Even early on a Monday afternoon, the cafe is fairly busy. Occasionally local Amish dine here, intriguing tourists who come to this region of Minnesota. None were here on the Monday we visited. We were told that young Amish women have also worked here on occasion in the kitchen. And at least one  did not show up for work one day, having left the Amish order to “go Englisch.”

The art market and health and beauty aids department behind the dining room offers an eclectic mix of merchandise.

© Copyright 2012 Audrey Kletscher Helbling

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23 Responses to “Healthy & hearty dining at the retro Highland Cafe in southeastern Minnesota”

  1. Beth Ann Says:

    Oh I LOVE this place!! Doubt I can fit a quick trip in before they close but I feel like I have been there already!! The tables and chairs were just like we had growing up and brought back great memories!! Looks like a fabulous place and hopefully someone will snatch it up, let the owners take a much needed rest and turn it into the great bed and breakfast cafe combo that it could be!!! Thanks for sharing!

    • Audrey Kletscher Helbling Says:

      Yes, Baby Boomers like us love this kind of retro cafe. I, too, hope that someone snaps up the Highland Cafe and leaves it as is because the atmosphere is so vintage comfy.

  2. What a fun place with the Formica tables. Ours was gray; my aunt’s was red. Such a shame to hear that it will close. I, too, enjoy the local places, but they are getting harder to find in some towns.

    • Audrey Kletscher Helbling Says:

      Yup, our table was gray, too. Our house was so small that we even had our Christmas tree set on the end of the table. I love, love these small town eateries.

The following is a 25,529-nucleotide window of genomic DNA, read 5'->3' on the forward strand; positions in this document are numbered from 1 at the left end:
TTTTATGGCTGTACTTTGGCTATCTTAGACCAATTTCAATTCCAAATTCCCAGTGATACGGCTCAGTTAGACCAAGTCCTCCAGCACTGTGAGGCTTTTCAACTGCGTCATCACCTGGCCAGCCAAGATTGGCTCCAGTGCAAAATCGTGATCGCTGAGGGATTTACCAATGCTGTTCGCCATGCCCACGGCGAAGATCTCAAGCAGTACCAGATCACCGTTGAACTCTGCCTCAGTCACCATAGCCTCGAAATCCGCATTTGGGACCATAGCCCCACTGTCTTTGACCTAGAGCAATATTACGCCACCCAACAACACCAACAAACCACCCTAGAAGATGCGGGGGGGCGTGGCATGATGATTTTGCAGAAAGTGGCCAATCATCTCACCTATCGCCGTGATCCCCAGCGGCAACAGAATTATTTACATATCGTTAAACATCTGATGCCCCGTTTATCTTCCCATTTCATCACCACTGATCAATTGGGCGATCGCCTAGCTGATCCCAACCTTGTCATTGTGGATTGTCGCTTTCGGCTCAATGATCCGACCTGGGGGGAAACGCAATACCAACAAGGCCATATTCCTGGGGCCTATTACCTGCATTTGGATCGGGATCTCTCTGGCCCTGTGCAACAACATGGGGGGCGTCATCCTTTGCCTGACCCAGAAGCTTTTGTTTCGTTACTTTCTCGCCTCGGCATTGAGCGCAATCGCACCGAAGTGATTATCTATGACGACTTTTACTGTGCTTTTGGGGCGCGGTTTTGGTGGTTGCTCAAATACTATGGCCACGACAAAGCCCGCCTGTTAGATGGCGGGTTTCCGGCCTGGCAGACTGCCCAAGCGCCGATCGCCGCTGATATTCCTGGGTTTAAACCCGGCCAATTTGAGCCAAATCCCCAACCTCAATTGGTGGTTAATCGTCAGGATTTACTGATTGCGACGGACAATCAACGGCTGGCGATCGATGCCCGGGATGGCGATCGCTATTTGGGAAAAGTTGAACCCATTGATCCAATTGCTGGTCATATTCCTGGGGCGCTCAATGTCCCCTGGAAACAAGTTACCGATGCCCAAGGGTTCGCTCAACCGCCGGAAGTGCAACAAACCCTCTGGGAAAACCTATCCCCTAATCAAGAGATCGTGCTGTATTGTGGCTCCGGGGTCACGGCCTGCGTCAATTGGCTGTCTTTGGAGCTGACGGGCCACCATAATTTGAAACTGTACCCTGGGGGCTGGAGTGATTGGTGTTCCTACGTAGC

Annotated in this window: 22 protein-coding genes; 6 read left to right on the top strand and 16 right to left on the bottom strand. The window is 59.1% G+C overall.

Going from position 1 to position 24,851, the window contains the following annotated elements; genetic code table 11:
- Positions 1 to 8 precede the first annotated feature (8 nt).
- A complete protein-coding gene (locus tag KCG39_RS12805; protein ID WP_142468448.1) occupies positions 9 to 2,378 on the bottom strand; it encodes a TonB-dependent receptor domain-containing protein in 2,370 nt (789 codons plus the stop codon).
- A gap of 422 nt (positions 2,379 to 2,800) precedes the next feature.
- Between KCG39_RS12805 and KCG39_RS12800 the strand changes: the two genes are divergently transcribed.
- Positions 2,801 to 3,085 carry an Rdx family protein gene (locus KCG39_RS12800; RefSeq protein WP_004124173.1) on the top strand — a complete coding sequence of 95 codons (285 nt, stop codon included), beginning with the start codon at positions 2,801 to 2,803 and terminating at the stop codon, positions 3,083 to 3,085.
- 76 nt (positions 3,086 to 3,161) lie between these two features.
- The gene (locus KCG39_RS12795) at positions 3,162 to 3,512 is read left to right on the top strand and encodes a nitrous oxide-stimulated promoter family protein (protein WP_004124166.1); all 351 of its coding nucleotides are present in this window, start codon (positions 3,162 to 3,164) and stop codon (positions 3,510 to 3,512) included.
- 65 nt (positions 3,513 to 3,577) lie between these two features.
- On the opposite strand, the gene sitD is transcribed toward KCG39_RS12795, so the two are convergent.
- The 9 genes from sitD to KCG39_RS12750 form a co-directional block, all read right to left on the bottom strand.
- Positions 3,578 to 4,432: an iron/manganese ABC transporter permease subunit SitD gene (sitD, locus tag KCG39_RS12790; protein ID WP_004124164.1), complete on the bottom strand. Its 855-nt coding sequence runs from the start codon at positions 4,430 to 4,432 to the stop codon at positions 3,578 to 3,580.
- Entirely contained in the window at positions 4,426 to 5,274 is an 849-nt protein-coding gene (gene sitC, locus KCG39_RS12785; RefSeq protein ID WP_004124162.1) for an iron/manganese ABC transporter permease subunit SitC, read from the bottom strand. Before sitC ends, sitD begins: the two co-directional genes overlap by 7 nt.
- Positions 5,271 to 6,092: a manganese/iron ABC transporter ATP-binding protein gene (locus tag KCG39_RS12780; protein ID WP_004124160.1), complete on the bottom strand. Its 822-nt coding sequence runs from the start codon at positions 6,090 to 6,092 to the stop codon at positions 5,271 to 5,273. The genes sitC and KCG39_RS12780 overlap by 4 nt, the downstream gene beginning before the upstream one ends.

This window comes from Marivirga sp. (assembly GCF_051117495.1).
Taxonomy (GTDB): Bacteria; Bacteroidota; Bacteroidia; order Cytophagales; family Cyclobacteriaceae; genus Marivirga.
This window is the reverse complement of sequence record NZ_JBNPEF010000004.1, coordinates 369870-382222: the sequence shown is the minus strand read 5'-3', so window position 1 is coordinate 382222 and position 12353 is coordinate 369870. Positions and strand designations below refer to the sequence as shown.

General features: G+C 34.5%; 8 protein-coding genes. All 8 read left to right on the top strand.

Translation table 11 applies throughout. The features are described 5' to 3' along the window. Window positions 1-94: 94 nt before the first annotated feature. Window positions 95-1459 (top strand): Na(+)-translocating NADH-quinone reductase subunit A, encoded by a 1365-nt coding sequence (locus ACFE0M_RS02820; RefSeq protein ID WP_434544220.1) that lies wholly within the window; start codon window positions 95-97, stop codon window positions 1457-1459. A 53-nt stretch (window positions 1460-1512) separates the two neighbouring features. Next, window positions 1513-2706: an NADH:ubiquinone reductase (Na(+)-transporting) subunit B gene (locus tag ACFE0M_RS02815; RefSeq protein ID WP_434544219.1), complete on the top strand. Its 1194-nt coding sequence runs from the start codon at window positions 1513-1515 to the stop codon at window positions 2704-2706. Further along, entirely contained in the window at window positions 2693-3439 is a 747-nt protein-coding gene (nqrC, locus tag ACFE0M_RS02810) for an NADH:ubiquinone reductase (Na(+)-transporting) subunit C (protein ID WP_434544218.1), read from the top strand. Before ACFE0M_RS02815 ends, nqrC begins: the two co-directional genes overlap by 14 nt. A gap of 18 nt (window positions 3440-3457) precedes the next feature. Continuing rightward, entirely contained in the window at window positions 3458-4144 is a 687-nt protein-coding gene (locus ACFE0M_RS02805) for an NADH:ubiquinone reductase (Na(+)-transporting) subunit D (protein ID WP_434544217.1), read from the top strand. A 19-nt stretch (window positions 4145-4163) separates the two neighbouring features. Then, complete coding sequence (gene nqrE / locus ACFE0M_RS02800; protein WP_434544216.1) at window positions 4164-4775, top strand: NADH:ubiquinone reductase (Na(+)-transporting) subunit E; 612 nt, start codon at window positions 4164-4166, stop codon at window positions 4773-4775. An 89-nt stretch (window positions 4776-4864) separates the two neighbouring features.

3. Jackie Says:

    I’m glad I was able to visit the Highland cafe earlier this year, It’s such a unique vintage atmosphere! The tables reminded me of home, growing up….Loved everything about it. I had the breakfast as well, great food. Hope they have luck with the resale of the building/cafe, it would be a shame to see the doors close forever.

    • Audrey Kletscher Helbling Says:

      I’ve been waiting to hear from you, Jackie, as I know how much you enjoy the Highland Cafe.

      Readers, Jackie was the one who tipped me off to this great little eatery.

  4. Erin Says:

    What a fun find! Unfortunately, I won’t be able to make a trip there before they close. I absolutely love discovering these less known restaurants!

  5. htrax107 Says:

    Oh Audrey – If only I were 30 years (20, 10 ) years younger. What a lovely story again. When my sisters and I went to Ireland, we ate at little cafes such as this and said we would open a small one when we got home. Even had the tablecloths picked out! Never did it though. Lost opportunities. I hope it remains the same if it is sold and maybe the new owners could acquire some of Ms Taylor’s favorite recipes and maybe entice her to help one or two days a week to get the place going for them. It sounds like a wonderful place. Your photos are great!

    • Audrey Kletscher Helbling Says: